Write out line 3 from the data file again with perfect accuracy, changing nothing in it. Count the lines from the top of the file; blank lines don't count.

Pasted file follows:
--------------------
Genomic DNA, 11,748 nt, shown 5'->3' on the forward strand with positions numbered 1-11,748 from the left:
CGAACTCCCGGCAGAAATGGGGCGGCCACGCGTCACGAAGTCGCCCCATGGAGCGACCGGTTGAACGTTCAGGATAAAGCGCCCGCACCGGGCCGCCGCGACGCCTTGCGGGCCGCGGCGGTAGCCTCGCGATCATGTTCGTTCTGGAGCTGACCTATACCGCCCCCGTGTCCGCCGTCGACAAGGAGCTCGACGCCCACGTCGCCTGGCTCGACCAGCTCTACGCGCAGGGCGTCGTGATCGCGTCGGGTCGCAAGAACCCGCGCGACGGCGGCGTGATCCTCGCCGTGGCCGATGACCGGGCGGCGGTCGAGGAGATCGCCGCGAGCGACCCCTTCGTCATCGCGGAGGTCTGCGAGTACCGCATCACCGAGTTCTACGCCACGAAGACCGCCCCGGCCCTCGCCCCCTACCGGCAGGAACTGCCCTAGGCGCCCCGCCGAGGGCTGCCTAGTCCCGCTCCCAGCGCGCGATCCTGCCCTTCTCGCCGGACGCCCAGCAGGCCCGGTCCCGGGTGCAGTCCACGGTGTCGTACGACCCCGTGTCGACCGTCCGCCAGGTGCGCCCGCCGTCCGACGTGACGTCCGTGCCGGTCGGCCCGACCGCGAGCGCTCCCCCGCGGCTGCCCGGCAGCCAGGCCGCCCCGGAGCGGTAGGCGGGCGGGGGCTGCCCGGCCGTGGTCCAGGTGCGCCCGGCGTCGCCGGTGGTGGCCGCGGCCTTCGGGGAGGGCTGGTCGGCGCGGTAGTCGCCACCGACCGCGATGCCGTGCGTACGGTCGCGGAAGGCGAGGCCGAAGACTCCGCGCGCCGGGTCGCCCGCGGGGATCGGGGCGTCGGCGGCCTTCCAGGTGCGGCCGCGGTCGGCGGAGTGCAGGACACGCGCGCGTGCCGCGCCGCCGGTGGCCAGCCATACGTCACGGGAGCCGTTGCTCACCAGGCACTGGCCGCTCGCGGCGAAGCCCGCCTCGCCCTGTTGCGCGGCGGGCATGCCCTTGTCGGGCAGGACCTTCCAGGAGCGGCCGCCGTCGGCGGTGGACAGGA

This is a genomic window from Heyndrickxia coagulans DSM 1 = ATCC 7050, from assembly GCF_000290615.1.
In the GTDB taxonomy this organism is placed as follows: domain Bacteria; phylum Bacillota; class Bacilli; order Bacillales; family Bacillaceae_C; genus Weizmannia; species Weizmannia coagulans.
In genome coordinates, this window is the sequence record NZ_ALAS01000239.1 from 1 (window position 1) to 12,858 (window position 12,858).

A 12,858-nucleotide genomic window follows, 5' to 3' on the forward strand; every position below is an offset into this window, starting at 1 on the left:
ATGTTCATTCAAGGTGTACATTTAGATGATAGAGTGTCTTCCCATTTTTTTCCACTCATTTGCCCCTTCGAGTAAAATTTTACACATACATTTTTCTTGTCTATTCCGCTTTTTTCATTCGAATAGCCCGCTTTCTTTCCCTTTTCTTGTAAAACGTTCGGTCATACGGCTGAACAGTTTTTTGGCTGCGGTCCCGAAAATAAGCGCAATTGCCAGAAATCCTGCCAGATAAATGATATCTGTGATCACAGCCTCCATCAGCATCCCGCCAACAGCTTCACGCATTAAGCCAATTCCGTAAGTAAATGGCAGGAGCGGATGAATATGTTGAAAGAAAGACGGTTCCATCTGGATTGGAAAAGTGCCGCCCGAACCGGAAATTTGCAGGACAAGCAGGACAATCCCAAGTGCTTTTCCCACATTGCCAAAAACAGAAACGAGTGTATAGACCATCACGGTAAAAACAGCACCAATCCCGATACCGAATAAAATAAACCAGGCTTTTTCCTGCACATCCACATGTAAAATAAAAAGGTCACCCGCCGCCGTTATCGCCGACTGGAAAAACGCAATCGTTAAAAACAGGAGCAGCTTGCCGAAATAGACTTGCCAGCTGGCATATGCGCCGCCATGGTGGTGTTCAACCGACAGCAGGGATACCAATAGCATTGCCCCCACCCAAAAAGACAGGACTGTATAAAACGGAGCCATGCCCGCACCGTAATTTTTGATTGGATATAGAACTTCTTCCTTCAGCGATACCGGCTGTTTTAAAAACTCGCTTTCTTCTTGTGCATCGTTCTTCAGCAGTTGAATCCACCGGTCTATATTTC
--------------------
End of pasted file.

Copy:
This is a genomic window from Heyndrickxia coagulans DSM 1 = ATCC 7050, from assembly GCF_000290615.1.